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main function address

hi,
Is main function address is 657.
its show in all compiler.
try it & say why?
bye,
Nov 14 '05
89 6544
rl*@hoekstra-uitgeverij.nl (Richard Bos) writes:
Keith Thompson <ks***@mib.or g> wrote:

[...]
You can interpret it as an array of unsigned char and print the values
(in, say, hexadecimal).


Myes, you can; but where pointers are sufficiently unusual for the above
not to work, is that likely to give usefully interpretable values? Maybe
so.


Maybe yes, maybe no. The hexadecimal string you get by interpreting a
function pointer as an array of unsigned bytes isn't going have any
useful portable interpretation, but it might be useful in the context
of platform-specific knowledge about the underlying representation.

There's little or no *portable* use for examining the bytes that make
up a function pointer, but it might be useful for diagnosing bizarre
problems (e.g., within a debugger).

--
Keith Thompson (The_Other_Keit h) ks***@mib.org <http://www.ghoti.net/~kst>
San Diego Supercomputer Center <*> <http://users.sdsc.edu/~kst>
Schroedinger does Shakespeare: "To be *and* not to be"
Nov 14 '05 #81
CBFalconer wrote:

Barry Schwarz wrote:
CBFalconer <cb********@yah oo.com> wrote:
Leor Zolman wrote:

... snip ...

And therein lies my question. If pf has type pointer-to-foo, but
is printed using a %p format conversion, that represents a foo*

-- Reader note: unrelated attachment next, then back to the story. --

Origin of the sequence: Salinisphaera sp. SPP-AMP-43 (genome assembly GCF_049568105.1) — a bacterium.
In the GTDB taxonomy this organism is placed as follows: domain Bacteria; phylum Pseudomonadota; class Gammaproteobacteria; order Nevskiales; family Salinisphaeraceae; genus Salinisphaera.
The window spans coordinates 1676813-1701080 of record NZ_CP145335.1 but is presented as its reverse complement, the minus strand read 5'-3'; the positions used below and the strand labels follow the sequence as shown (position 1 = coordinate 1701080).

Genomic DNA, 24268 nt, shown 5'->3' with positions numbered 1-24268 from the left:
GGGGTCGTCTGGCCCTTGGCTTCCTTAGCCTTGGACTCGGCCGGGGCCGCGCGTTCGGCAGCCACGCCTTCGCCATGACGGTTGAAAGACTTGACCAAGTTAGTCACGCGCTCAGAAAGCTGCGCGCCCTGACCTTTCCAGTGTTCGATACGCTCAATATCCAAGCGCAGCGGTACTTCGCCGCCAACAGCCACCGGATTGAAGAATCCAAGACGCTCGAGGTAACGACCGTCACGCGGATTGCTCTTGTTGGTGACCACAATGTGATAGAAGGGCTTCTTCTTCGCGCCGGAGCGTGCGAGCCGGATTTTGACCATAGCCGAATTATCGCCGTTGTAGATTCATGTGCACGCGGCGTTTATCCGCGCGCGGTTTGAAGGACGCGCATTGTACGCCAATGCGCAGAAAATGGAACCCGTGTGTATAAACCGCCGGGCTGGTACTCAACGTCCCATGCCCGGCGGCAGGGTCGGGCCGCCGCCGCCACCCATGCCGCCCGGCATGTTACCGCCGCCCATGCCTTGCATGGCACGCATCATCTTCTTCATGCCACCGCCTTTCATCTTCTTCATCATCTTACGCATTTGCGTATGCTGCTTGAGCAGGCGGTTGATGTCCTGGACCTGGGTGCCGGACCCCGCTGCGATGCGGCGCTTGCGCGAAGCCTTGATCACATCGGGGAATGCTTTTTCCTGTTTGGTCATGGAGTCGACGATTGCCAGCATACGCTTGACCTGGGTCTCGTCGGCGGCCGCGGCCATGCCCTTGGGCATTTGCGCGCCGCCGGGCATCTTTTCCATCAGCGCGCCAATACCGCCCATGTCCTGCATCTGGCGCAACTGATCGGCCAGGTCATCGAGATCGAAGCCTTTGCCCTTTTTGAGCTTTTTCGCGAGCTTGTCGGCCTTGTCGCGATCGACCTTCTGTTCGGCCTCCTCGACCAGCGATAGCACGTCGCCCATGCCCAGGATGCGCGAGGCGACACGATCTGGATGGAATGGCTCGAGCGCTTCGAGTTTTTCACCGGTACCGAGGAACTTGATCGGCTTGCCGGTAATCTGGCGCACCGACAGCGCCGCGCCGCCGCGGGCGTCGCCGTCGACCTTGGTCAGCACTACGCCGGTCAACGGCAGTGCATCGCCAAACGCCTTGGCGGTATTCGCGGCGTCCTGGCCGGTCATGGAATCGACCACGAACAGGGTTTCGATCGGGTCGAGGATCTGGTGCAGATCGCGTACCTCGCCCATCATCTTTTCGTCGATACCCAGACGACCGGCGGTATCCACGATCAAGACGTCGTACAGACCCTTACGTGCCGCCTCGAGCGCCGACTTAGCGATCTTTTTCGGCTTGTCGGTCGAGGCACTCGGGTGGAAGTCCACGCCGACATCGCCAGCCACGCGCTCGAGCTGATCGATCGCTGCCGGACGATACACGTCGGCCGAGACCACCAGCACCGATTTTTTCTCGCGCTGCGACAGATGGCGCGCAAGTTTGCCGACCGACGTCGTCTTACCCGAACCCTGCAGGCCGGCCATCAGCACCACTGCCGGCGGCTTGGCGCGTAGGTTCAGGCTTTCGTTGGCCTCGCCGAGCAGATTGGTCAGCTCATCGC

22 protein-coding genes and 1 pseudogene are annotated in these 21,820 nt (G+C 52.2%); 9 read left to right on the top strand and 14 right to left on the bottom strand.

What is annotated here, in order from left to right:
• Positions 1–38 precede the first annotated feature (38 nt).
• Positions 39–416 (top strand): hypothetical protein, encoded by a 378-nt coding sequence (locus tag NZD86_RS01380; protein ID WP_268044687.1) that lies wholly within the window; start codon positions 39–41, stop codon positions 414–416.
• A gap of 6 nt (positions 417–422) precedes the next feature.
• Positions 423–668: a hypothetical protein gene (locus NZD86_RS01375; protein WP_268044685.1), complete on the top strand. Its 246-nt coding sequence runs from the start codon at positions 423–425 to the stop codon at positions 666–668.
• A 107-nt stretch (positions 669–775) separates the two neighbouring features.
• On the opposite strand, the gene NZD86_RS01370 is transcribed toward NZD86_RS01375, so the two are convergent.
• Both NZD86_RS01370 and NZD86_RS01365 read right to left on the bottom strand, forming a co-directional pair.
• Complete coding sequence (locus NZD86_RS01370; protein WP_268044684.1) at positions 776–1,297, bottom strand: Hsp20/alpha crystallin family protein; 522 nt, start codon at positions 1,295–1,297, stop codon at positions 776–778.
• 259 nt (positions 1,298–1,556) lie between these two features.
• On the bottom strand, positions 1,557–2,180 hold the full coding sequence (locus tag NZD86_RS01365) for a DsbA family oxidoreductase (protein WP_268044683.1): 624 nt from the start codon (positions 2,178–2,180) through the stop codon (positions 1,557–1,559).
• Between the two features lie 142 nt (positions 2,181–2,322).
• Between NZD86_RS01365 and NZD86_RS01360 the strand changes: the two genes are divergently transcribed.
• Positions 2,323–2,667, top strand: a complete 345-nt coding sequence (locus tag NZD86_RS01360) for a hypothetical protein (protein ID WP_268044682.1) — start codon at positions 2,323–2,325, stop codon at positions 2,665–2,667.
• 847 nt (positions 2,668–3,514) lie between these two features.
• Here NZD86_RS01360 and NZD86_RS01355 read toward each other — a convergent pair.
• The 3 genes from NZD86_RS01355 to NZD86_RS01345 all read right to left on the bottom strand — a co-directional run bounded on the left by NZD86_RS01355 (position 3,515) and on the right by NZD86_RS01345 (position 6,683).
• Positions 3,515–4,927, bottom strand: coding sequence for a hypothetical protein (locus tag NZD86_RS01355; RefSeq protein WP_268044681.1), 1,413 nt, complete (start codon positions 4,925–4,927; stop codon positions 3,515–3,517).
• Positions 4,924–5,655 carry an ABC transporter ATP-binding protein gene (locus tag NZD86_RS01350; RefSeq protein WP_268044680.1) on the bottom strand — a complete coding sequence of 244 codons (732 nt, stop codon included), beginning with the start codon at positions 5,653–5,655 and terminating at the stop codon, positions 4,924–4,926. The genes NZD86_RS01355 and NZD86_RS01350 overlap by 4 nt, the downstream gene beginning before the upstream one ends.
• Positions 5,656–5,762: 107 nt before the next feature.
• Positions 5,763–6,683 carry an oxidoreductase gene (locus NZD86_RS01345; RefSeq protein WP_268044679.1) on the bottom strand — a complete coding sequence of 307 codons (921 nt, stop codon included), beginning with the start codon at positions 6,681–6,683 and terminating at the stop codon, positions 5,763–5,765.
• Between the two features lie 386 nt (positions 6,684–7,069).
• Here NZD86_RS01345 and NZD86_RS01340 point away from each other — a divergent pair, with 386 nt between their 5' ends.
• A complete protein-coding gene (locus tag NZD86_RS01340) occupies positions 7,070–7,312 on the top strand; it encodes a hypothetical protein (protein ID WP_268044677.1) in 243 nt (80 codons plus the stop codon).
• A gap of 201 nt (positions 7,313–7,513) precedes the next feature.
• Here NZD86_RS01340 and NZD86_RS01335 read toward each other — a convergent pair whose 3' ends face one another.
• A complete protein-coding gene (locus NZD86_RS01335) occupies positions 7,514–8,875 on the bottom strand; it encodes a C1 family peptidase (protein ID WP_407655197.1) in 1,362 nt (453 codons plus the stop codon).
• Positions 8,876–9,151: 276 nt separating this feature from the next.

-> void* conversion without the compiler's "knowledge" ... when
the internals of printf extract that argument, it will at some
point be "converted" into a void *, but without any knowledge of
what it was "before". So is such an implicit conversion
officially permitted? I've been writing code that does that
forever, and it makes me wonder...

It is not permitted. The printf has no knowledge of what is
passed as parameters, other than what it is told in the format
string. So there can be no implicit conversions there. Thus it
is imperative to pass things that agree with the format string,
and therefore you must cast the pointer to a void* at function
call time.

The normal integer promotions are another matter, and occur for
all parameters passed to any functions. They can NEVER lose
information, and serve to keep the stack (assuming there is a
stack) properly aligned, among other things. Thus you cannot pass
a char, it is always promoted to int. You can, however, tell
printf how to interpret that int. Similarly you can't pass a
short, or a float, without promotions.


Are you saying that calling a von-variadic function with a proper
prototype in scope will still have char, short, and float promoted?


As usual, it depends.


The answer to the question, is "No".

N869
6.5.2.2 Function calls
[#7] If the expression that denotes the called function has
a type that does include a prototype, the arguments are
implicitly converted, as if by assignment, to the types of
the corresponding parameters, taking the type of each
parameter to be the unqualified version of its declared